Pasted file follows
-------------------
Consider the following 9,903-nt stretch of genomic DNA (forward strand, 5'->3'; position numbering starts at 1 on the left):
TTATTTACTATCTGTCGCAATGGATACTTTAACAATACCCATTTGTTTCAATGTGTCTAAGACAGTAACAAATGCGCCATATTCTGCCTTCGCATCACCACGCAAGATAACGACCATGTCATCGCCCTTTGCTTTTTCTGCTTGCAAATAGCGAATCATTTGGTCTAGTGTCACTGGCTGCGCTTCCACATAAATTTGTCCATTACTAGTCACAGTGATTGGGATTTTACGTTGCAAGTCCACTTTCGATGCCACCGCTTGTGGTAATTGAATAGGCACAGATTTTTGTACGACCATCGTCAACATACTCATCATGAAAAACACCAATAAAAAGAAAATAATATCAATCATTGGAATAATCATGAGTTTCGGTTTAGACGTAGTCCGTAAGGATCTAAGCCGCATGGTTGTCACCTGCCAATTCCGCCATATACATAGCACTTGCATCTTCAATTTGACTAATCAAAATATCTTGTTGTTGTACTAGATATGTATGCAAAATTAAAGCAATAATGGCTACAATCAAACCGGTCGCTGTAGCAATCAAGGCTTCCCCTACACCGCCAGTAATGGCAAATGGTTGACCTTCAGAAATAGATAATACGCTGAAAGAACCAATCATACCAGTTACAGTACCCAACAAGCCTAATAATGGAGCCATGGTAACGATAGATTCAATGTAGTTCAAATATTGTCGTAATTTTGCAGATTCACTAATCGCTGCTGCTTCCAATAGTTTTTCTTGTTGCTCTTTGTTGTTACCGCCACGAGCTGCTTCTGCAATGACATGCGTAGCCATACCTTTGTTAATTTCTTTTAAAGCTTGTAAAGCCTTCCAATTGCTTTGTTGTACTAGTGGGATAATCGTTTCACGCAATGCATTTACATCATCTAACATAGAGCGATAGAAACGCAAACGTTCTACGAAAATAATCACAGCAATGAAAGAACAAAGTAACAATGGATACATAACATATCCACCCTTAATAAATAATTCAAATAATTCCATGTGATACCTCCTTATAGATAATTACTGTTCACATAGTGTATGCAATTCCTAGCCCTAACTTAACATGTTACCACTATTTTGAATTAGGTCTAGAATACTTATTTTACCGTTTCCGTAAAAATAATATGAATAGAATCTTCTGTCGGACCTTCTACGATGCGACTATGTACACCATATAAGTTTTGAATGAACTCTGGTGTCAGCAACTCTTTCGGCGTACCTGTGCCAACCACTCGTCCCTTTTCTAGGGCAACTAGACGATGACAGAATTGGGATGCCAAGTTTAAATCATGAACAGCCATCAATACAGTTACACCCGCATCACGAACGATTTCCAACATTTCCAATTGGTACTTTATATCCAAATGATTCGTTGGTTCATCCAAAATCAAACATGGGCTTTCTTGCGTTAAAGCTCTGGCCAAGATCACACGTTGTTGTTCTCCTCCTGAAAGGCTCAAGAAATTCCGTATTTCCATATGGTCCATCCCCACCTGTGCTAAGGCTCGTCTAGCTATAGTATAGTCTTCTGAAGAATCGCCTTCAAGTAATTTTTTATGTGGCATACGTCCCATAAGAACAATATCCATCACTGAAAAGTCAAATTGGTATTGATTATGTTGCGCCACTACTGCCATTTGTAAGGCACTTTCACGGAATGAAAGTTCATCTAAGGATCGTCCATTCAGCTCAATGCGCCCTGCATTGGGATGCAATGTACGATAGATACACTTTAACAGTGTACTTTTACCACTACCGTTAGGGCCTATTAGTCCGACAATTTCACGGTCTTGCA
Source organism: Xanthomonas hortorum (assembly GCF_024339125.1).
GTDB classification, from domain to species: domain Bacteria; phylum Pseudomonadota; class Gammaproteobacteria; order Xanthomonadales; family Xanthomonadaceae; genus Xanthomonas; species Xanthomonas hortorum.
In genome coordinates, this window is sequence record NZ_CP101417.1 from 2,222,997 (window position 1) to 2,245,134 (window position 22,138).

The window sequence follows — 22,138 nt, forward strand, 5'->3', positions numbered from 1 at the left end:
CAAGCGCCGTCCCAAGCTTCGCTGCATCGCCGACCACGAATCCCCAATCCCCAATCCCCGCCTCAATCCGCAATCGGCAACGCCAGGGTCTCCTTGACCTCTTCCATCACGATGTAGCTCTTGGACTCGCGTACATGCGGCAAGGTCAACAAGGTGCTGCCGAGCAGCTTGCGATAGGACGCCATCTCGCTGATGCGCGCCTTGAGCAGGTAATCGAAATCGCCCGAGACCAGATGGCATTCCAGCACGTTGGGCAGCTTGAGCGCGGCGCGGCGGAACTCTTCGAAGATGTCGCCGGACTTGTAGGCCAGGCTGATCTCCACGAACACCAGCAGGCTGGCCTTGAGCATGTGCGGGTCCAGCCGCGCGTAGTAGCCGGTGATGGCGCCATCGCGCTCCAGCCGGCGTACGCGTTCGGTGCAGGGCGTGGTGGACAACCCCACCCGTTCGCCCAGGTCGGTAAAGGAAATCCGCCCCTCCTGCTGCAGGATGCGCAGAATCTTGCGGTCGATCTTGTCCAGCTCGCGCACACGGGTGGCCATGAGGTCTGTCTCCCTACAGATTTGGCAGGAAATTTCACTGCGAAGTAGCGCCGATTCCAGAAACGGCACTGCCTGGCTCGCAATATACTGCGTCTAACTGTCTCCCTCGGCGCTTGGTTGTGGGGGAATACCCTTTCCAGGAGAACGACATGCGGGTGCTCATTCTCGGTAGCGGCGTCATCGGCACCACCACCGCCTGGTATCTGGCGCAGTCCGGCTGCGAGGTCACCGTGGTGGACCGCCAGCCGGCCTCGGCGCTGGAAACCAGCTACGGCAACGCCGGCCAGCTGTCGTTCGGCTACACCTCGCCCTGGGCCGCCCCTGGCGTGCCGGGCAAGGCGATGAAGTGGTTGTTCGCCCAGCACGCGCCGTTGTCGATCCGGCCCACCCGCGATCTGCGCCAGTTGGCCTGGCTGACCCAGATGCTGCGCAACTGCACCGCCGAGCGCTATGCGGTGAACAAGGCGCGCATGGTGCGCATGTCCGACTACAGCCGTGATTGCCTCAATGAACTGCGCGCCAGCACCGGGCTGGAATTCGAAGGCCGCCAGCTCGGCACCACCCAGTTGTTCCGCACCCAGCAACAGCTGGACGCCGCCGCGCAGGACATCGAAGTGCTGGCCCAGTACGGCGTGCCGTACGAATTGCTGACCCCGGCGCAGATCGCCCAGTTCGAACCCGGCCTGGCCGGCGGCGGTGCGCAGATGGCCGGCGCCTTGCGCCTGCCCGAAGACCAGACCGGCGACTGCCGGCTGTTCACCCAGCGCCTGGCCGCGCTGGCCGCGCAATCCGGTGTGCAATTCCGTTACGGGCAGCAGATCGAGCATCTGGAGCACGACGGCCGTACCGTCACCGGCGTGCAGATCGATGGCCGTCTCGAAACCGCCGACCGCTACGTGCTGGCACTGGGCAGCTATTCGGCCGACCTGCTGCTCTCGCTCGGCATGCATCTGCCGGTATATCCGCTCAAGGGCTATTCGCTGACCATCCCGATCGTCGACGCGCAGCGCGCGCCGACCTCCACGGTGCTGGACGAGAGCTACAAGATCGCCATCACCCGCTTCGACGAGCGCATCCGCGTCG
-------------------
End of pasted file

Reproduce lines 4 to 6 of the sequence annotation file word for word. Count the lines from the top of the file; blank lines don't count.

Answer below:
GTDB classification, from domain to species: domain Bacteria; phylum Pseudomonadota; class Gammaproteobacteria; order Xanthomonadales; family Xanthomonadaceae; genus Xanthomonas; species Xanthomonas hortorum.
In genome coordinates, this window is sequence record NZ_CP101417.1 from 2,222,997 (window position 1) to 2,245,134 (window position 22,138).

The window sequence follows — 22,138 nt, forward strand, 5'->3', positions numbered from 1 at the left end: